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Any Human Heart 

Filming the unfilmable, Any Human Heart produces worthwhile results.

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The Scottish writer William Boyd once borrowed a quote from Henry James — “Never say you know the last word about Any Human Heart” — and crafted an entire fictional life out of it.

Boyd’s 2002 novel Any Human Heart, written as a posthumously edited series of diary entries, purports to be the “intimate journals” of a minor 20th-century writer named Logan Mountstuart. his obscurity is offset by his incidental elbow-rubbing with the likes of Picasso, Hemingway and James Bond creator Ian Fleming.

By weaving his narrator’s literary forays, peccadilloes and foibles into the tapestry of popular history, Boyd transubstantiated his printed words into flesh and blood.

Like James Joyce’s Ulysses (which spans only one day, not a lifetime), Any Human Heart was presumed to be unfilmable on account of its intricacy and scope.

But early last year, channel 4 in the UK announced a four-part tV adaptation of the novel. Boyd himself had been responsible for the screenplay, and the prospective cast was impressive: Kim Cattrall (Sex and the City), Gillian Anderson (X-Files), Jim Broadbent (Harry Potter, Iris), to name a few.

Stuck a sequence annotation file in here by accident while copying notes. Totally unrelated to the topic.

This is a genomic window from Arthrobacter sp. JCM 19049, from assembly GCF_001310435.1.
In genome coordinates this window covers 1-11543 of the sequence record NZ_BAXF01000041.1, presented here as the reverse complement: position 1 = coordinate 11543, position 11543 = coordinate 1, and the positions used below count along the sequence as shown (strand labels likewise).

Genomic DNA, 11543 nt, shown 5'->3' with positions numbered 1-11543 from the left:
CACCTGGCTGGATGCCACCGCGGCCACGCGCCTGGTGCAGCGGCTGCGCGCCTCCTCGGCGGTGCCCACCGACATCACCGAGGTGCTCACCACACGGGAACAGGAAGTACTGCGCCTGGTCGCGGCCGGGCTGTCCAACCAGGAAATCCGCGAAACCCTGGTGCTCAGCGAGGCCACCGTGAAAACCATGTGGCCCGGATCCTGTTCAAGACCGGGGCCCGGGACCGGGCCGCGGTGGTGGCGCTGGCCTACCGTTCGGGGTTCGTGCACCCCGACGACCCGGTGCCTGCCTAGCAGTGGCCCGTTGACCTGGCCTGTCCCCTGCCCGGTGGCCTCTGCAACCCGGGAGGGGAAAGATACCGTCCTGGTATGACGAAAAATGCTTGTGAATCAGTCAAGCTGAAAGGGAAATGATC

The miniseries has since had a swift exhibition. it aired in England last autumn and was quickly rebroadcast stateside as a threeparter on PBs. now it’s available on DVD and Blu-ray.

No matter what form the miniseries takes, it proves two things. one, that Any Human Heart is indeed unfilmable. and two, that filming the unfilmable can still produce worthwhile results.

Something essential is lost when Logan is presented visually instead of through his own words. the film compensates with a leitmotif of three men — the “selves” of Logan in young, middle, and old age — on a sun-drenched shoreline. For the most part, it works.

and although the compression of detail makes it play like brief interludes between tragedy (or bedroom romps), at the end there is the sense of a life lived in full.

a replacement to the novel? no, far from it. But a fine companion and

a solid drama in its own right. n

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